Philly doesn't use this anywhere yet, but basically the Barnes Dance throws open all the crosswalks at once, lets pedestrians cross at many points in the intersection all at once, and then lets the cars go for a bit, followed by another Barnes Dance.

Under the current paradigm of 15th Street, this idea wouldn't fly because it assigns equal priority to cars and pedestrians, and the dominant view now is that ensuring high levels of service for cars is the most important thing. But under the new paradigm, pedestrians crossing over to City Hall and Dilworth Plaza from the surrounding areas is the most important thing, so cars have to slow down and wait a little longer.

Let's go back to this triangle, because there's another important point about it. Check out how the southernmost part of the painted area is still marked like a travel lane:


It is a travel lane that nobody uses (I stood there for about 10 minutes and watched nobody use it) but for some reason the street space has not been fully given over to pedestrians. It isn't designed for pedestrians to feel comfortable and safe waiting in this space to cross the street.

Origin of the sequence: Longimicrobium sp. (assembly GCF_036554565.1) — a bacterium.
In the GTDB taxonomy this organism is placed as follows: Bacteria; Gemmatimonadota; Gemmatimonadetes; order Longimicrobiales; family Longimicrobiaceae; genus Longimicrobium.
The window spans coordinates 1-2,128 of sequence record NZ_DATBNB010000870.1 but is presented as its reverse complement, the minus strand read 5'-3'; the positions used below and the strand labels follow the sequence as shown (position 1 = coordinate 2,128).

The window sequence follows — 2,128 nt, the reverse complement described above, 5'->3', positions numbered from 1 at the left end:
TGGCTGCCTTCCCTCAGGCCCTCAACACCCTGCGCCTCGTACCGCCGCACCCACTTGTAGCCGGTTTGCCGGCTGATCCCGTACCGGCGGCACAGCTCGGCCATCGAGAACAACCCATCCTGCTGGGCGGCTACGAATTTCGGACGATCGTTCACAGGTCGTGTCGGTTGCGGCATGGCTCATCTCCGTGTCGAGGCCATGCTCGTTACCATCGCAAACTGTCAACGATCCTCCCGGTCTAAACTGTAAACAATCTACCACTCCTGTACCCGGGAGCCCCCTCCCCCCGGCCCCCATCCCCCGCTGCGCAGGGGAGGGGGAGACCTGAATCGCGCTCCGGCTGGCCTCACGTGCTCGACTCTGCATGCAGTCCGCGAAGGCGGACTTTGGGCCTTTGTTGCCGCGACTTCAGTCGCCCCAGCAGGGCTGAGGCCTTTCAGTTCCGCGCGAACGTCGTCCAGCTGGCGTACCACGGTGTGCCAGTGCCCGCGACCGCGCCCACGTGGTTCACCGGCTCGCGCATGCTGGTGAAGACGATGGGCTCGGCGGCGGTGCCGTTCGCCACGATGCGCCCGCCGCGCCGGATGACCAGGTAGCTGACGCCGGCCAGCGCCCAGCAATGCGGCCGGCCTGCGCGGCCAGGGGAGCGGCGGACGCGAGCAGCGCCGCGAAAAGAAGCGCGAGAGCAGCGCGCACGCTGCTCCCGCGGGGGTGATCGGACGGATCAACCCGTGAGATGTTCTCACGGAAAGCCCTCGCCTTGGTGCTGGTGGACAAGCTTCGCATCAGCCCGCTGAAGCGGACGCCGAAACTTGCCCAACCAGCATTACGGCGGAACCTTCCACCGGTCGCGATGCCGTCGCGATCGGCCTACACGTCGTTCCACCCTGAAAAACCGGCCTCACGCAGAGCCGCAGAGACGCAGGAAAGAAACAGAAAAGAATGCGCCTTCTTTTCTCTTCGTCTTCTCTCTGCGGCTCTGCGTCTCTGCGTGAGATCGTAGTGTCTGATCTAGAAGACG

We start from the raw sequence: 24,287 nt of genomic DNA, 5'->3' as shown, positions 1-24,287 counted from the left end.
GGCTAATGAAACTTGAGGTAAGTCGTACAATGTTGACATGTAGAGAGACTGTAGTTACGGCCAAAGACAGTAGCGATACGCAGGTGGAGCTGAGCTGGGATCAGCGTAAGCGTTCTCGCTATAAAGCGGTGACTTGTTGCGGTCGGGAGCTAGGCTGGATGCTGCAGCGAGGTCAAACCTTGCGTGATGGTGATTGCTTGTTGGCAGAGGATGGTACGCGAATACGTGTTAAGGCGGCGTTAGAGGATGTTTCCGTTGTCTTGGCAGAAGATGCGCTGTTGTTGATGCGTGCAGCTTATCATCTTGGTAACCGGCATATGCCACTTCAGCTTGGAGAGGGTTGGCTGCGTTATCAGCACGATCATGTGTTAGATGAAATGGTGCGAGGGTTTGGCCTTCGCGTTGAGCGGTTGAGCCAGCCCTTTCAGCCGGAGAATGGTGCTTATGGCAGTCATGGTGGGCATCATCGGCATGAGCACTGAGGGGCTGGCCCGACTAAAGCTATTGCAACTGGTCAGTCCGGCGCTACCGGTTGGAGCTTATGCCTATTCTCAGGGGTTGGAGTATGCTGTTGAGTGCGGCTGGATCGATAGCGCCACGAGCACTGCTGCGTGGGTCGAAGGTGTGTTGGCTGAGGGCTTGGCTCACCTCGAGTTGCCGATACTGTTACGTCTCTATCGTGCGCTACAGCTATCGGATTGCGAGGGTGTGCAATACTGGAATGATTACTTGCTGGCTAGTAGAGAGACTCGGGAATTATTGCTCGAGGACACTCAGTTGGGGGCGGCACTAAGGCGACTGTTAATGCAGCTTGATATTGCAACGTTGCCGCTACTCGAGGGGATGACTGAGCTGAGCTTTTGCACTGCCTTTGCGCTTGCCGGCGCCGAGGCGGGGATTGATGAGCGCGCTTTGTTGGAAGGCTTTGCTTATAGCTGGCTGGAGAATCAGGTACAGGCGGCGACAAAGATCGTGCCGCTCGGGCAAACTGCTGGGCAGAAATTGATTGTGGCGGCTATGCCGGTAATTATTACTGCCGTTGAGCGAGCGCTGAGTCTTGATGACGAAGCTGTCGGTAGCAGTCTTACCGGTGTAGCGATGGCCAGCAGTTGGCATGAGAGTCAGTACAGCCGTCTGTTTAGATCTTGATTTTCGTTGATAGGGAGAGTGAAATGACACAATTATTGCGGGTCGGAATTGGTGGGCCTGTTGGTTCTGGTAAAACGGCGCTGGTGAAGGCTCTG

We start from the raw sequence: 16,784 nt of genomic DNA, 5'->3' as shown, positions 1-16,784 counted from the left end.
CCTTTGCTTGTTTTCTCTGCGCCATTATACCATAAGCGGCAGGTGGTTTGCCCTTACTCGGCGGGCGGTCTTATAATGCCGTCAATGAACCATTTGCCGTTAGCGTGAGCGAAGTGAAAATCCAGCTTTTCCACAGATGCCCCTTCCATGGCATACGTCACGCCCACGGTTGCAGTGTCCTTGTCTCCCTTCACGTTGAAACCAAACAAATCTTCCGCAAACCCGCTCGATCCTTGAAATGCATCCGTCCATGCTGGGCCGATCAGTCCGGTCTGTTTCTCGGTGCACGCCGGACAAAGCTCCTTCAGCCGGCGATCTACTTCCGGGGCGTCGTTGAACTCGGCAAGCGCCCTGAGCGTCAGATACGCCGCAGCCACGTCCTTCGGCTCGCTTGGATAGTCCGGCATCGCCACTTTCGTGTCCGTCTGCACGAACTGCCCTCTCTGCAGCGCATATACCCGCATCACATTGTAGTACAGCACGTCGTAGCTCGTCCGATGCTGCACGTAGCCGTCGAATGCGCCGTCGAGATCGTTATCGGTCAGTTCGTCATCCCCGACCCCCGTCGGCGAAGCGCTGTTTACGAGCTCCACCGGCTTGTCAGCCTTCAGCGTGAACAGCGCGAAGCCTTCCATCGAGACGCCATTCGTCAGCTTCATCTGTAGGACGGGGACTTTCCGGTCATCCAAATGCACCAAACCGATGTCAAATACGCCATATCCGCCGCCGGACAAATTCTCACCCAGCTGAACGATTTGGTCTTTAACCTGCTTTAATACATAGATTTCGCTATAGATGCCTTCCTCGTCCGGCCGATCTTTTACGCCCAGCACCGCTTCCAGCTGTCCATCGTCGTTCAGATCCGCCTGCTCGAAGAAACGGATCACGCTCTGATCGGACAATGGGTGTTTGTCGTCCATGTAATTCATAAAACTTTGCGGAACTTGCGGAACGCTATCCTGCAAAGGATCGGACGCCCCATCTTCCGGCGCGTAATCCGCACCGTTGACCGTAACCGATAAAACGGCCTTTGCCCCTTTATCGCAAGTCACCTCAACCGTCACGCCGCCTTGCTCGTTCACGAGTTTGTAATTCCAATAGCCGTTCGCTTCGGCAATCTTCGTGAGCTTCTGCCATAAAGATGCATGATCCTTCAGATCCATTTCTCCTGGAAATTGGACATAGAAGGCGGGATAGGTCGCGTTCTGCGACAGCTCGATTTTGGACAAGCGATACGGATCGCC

It isn't designed like that because, again, the current paradigm thinks the highest priority for this street segment is to make cars go really fast. If a bunch of people were sitting outside of La Colombe at cafe tables, and a bunch of other people were queuing up right next to the travel lane waiting to cross the street, instead of back closer to that fugly sculpture where the curb ends now, then motorists would slow down and drive more cautiously going through this intersection.

The current paradigm thinks that's a drawback, but the new paradigm thinks that's a good thing.

That's the incrementalist plan. The more adventurous vision for this segment of 15th Street would close down the whole rest of the travel lane, all the way to Chestnut Street, giving pedestrians a nice wide sidewalk and making room for even more cafe tables, street seating and planters:

I watched this lane for about 10 minutes too, and people don't use it. The paint neckdown nudges people into the other two lanes entering into this segment, and there's a sidewalk bumpout at the end of the block, so there's no point in trying to use this as a travel lane, and no one does. 

Now if you look at the sign, you see it's a Passenger Vehicle Loading area, so we basically have an entire lane on this street segment sitting empty the vast majority of the time, just in case somebody wants to hail a cab.